Day 6 – Stranger Love

Isaiah 10:1-3

Woe to those who make unjust laws, to those who issue oppressive decrees,
to deprive the poor of their rights and withhold justice from the oppressed of my people,
making widows their prey and robbing the fatherless.
What will you do on the day of reckoning, when disaster comes from afar?
To whom will you run for help? Where will you leave your riches?

Yesterday, the president signed an Executive Order revising the travel restrictions that were struck down by the courts in January.  The new Executive Order removes the nation of Iraq from the list of 7 nations with restrictions–something those in the intelligence and military communities wanted to see, but maintains the 90-day ban on travel from the remaining six.  Refugees, on the other hand, got a mixture of good and bad news.  The good news: The new law removes the “indefinite” ban on Syrian Refugees.  The bad news: the new law reduces the total number of refugees that will be admitted (from all parts of the world) to the U.S. by 55% (50,000 refugees will be admitted in FY 2017–down from 110,000 last year).  Read the entire Executive Order HERE.

When the first Executive Order was issued in January, leaders from across the U.S. representing every faith tradition and denomination, immediately responded to the president’s action decrying the refugee ban as unjust and oppressive. The response thus far to the new order has been equally critical.   Tim Breene, CEO of World Relief, a Evangelical Christian refugee resettlement agency that works closely with the government was quoted in Christianity Today“The issuance of a new executive order on refugees and immigrants acknowledges that there were significant problems with the first executive order that caught up green card holders and others as they tried to enter to the United States. However, this new executive order does not solve the root problems with the initial order—the cutting of refugee admissions by 55 percent and the inability for some of the world’s most vulnerable refugees to come to the United States. It is more of the same.”  Church World Services (CWS) issued a strongly worded statement condemning the rewritten order, saying, “Make no mistake: this rewritten version will have the same impact.”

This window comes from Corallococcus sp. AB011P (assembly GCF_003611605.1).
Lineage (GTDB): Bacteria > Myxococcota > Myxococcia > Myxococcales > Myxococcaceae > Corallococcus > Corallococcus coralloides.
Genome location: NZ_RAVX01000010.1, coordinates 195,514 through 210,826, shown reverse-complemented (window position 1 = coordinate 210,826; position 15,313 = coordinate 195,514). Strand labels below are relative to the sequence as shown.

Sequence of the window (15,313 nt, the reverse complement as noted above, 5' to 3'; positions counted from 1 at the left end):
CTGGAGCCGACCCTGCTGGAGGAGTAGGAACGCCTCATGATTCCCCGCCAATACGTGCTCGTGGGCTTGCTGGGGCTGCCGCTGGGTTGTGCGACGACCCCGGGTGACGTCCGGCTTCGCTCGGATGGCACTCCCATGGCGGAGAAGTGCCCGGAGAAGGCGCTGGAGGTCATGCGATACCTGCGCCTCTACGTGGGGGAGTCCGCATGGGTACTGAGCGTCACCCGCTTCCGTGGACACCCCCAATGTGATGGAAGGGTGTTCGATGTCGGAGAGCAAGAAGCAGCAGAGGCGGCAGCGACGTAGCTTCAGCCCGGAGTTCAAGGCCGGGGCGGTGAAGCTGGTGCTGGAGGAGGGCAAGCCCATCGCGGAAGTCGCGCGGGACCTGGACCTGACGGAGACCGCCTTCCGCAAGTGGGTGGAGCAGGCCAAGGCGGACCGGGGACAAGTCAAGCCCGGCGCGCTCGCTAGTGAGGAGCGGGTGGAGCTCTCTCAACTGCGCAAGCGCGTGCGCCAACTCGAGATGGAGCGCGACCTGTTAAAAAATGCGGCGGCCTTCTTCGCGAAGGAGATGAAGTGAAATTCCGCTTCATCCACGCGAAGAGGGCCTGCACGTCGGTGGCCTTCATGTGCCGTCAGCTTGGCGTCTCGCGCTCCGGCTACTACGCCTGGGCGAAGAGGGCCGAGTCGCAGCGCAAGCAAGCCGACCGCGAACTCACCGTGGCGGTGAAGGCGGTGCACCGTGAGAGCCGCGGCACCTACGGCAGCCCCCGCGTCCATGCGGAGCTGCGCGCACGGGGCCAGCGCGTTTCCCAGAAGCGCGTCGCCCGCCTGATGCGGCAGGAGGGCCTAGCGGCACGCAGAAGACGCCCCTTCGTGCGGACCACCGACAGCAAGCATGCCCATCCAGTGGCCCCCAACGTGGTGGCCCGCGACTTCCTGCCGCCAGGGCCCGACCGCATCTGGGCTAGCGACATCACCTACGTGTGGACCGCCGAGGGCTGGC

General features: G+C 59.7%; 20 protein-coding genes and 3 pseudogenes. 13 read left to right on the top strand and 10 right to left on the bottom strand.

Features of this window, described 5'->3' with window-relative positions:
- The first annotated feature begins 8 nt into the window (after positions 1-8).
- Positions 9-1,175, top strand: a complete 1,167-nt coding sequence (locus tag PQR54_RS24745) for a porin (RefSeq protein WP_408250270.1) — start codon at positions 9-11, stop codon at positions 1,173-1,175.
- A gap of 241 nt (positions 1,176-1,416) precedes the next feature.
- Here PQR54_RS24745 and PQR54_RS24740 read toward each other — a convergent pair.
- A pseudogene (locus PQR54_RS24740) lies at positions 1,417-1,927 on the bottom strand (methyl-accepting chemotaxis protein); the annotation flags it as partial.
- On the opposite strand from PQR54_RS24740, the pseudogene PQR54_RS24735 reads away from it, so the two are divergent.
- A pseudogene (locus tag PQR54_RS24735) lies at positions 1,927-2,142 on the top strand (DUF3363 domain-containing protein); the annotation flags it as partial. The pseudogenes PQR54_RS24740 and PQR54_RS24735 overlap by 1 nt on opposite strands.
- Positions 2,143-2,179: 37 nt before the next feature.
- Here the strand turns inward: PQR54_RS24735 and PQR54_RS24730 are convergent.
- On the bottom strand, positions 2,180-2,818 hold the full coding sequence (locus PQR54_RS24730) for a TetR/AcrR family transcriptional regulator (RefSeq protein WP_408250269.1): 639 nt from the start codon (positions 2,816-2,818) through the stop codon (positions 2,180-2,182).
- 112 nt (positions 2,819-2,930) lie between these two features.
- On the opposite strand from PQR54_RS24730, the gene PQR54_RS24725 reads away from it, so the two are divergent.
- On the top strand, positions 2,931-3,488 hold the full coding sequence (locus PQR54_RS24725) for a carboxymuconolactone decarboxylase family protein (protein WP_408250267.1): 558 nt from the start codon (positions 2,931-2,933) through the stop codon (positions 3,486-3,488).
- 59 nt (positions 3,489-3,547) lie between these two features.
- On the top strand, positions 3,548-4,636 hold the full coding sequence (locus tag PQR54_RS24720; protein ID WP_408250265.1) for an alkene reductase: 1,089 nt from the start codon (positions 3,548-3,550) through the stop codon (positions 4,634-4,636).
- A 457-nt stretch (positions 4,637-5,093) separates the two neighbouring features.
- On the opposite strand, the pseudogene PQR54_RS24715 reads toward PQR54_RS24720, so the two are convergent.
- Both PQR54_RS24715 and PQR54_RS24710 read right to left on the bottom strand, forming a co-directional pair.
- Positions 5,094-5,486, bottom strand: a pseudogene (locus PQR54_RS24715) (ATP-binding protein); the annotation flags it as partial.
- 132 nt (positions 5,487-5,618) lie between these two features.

Question for Reflection

According to PRRI, a nonprofit, nonpartisan polling organization, support for the temporary ban on Muslims has declined among all all groups except one–white Evangelical Protestants.  In February 2017, 61% favored the ban (compared to 55% in May 2016). Why do you think Evangelical Protestants continue to support the ban?

Take Action

Consider traveling to Springfield, IL, with the Illinois Coalition for Immigrant and Refugee Rights on Wednesday, March 15, to push legislators at the State Capital to make Illinois a Sanctuary State.  Message the church via Facebook for information.

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2 comments

  1. I want to answer your question about white evangelical Protestants, but I’m afraid of what I might say. I think it all comes down to fear. And lack of interaction with people of different faith and cultural backgrounds. The people I know who support such travel restrictions are super patriotic and I believe misinformed about the Muslim faith. I think that’s all I better say because this is the group of people I am most angry with right now, and as a lifelong evangelical, I am rethinking what sort of faith community I want to be a part of.

    Side note: I read these words yesterday in Seeking Refuge: On the Shores of the Global Refugee Crisis:

    “Many Christians feel torn between the natural desire to protect themselves and their families and the desire to minister compassionately to the vulnerable. Given the scope of this crisis, how Christ followers respond to this tension could define the church for a generation or more.” from Seeking Refuge: On the Shores of the Global Refugee Crisis by Stephan Bauman, Matthew Soerens and Dr. Issam Smear

    How sad if our lack of compassion for refugees is what the church is known for in future generations.

  2. Thank you, Lisa B, for the quote from “Seeking Refuge.” I am really concerned about the credibility of the Church with the next generations. As I read the PRRI poll results, I was most disturbed by the finding that only 20% of young adults support the ban. The Church’s increasing support for the ban will ostracize upcoming generations.

    I have also struggled with being part of a faith tradition that is aligning itself with walls and bans and alternate facts. I find it ironic that a group that upholds the inerrancy of Scripture and prides itself in being “Bible-believing” and frequently uses the Law to support it’s positions (such as opposition to same sex relationships), seems to ignore what the Bible says about how we treat the immigrant. It is this kind of selective application that drives people crazy and ultimately drives them away.

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